AN OVERVIEW OF OUR SPORT’S CONCUSSION PROGRAM AND PROTOCOL
Implemented as a volunteer program in 2012 and subsequently a mandatory program in 2013 for all AMA licensed Supercross and Motocross athletes, the Medic Rig’s concussion program became the first motorsports comprehensive program for the evaluation and treatment of sports related concussion(SRC). It has also become the template for other motorsports programs.
In contrast to most team sports, the motorsports athlete will compete on the weekend, but return home during the week for conditioning, practice, and medical care if needed. This presents a challenge to coordinate consistent evaluation and care following a SRC occurring during competition outside of the athlete’s home area. The Supercross/Motocross athletic population also includes both adult and pediatric athletes, which have different risk factors. The standard of care for the evaluation and treatment of SRC has evolved and continues to evolve as reporting of injuries and research knowledge has increased rapidly. Our concussion team is committed to providing the highest level of concussion care.
Motorsports related concussion does not appear to be as frequent when compared to American football, but the magnitude of the traumatic brain injury can be more significant. This is due to the speed and the height of the falls involved in the injury. Once an athlete is suspected of sustaining a concussion at the race, they are immediately required to present for evaluation at the Alpinestars Mobile Medical Unit. The athlete is not allowed to return to practice and/or racing. Through a combination of history including the mechanism of injury, physical examination including neurologic examination and balance testing, the Sports Concussion Assessment Tool (SCAT5), with repetitive evaluation, it is determined if the diagnosis of concussion is confirmed. If more serious head trauma is suspected, the athlete will be transported to the local trauma center. If a concussion is confirmed, the athlete is disqualified from further participation for that day and placed into the concussion protocol. If information is obtained that an out-of-competition practice crash has occurred, the athlete will also be required to present for evaluation and possible inclusion into the Concussion Protocol.
The athlete and his caretaker will be provided with a concussion injury education and advice sheet. They will also be provided with a detailed handout of the Return to Ride Protocol. They are instructed in brain and physical rest until symptom free for 24 hours. Athlete contact information will be obtained, recorded in the chart, and forwarded to the Concussion Coordinator and/or Medical Director. The athlete will generally return home and be contacted by the Coordinator on Monday morning.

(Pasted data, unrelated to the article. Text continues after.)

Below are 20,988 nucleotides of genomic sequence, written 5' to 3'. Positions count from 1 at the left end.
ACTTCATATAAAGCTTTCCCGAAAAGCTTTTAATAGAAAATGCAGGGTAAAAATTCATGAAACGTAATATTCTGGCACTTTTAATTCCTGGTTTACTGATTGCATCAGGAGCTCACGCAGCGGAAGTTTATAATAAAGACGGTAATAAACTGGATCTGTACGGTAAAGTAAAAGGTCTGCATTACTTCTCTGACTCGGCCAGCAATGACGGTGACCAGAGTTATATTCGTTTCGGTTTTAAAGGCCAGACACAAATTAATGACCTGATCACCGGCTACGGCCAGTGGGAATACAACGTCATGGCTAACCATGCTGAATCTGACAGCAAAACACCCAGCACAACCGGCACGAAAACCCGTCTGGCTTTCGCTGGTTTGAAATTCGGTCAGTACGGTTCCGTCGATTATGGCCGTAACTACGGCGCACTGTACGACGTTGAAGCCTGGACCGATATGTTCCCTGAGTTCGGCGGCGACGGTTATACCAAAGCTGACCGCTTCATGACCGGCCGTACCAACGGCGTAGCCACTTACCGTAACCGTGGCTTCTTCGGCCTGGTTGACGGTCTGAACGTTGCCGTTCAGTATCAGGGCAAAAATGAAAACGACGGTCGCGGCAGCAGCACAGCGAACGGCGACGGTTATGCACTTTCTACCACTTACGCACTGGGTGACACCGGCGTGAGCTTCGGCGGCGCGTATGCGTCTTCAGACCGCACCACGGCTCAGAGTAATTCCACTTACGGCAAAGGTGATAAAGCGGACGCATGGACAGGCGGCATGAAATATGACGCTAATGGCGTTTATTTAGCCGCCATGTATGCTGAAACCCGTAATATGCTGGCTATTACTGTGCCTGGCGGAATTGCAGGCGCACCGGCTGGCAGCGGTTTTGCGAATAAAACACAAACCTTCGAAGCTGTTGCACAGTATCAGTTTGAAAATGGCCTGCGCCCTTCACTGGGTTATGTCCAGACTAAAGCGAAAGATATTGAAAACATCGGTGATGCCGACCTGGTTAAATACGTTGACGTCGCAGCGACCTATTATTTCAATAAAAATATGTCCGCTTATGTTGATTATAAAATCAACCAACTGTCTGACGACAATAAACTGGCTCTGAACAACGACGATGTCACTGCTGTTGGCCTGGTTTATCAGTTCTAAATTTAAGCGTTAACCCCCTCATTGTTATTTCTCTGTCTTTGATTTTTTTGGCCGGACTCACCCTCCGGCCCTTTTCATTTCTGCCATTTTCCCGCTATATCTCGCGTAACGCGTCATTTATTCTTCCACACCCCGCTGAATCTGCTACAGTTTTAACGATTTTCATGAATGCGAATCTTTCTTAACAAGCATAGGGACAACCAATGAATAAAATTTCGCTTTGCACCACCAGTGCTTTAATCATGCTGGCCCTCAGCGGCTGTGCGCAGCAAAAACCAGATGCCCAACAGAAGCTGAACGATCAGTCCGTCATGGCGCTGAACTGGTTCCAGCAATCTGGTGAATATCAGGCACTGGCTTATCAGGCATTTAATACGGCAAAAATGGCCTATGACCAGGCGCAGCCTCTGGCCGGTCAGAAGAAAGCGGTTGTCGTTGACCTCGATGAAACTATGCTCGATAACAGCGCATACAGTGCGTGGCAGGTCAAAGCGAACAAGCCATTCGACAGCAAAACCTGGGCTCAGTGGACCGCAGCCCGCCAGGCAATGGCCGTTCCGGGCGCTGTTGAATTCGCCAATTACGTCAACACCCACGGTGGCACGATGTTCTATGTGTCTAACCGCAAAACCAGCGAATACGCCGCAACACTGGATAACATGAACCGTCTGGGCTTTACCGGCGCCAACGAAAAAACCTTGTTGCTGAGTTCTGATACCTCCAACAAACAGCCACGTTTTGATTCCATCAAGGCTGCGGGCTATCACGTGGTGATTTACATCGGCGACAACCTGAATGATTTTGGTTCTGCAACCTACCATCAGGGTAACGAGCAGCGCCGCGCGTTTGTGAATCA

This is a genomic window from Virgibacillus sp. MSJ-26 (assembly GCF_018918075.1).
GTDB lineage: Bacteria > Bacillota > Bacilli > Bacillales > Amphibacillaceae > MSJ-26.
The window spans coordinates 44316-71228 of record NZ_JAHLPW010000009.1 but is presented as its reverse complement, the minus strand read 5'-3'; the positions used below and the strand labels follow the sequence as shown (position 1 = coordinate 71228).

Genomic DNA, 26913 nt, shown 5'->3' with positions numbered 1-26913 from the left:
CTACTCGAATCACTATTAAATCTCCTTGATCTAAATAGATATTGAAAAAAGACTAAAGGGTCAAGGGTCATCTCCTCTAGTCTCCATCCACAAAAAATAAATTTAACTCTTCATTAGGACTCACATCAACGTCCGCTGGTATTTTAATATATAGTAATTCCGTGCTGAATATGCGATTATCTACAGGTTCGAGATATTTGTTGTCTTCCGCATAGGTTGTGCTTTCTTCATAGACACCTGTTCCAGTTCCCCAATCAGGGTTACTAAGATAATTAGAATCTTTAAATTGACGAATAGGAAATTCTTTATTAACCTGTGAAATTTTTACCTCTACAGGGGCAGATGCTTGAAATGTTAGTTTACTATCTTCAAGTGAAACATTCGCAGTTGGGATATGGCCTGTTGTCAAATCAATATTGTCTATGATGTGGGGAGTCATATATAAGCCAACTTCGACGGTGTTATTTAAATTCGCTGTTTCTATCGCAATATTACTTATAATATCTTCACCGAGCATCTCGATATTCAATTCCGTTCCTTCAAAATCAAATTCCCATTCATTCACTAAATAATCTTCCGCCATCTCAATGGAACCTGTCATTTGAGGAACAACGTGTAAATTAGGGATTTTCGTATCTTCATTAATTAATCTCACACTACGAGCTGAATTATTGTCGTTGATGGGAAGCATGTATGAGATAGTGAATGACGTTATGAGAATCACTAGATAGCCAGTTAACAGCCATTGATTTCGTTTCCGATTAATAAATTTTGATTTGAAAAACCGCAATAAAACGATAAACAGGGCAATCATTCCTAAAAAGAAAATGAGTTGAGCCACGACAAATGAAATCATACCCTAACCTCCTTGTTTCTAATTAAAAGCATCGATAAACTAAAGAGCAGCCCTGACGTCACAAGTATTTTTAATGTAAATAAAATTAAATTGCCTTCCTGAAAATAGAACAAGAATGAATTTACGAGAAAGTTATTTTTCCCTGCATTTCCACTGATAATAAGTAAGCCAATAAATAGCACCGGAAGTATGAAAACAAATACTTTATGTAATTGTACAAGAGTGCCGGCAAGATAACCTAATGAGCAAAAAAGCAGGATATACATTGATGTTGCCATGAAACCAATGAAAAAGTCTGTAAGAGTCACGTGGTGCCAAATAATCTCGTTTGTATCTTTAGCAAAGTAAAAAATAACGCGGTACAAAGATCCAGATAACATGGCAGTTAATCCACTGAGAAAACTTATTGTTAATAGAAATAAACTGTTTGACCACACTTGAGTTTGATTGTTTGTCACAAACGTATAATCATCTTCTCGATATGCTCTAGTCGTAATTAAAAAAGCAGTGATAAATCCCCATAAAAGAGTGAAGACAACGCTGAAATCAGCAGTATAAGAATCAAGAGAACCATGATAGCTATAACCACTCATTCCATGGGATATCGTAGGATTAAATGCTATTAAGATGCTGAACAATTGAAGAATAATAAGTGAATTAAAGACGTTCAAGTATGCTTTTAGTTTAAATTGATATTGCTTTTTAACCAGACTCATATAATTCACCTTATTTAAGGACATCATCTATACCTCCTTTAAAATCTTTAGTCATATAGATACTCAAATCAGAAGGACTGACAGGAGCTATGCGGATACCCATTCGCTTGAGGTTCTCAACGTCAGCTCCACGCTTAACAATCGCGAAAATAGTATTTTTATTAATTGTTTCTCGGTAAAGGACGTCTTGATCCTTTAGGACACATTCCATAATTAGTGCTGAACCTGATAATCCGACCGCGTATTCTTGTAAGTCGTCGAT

Prior to beginning the return to ride program, the athlete must be evaluated by a physician or neuropsychologist experienced in the evaluation and treatment of sports related concussion. The Coordinator will assist the athlete in obtaining care in their local area. The treating physician will also arrange for administration of a proctored ImPACT neurocognitive examination (not online). Only after the physician examination is normal, all symptoms have resolved, and the ImPACT test has returned to baseline can the athlete begin the supervised Return to Ride Protocol. The protocol has five phases with the first being the brain and physical rest. The protocol requires no symptoms throughout the exercises to advance to the next phase. Once the protocol is completed, the physician and observer sign off.
The athlete then presents to the Alpinestars Mobile Medical Unit on the first day they plan to return to racing. The athlete presents his completed evaluation and physician sign off forms. The AMMU physician will then perform another evaluation for final clearance to race that day. The AMMU staff will then closely observe the athlete during practice and races to help insure the athlete’s safe return.
Although 85% of all sports related concussions resolve in 7-10 days, it is impossible to determine on the day of injury how quickly the athlete will return to a normal state. Some recoveries can be quite prolonged despite mild initial signs and symptoms. It has been shown that in other contact athletes, recurrent concussions are increased and permanent long term sequelae may occur if the initial injury is not allowed enough healing time. Greater magnitude injuries including bleeding within the brain will require neurosurgical and/or neurology release prior to returning.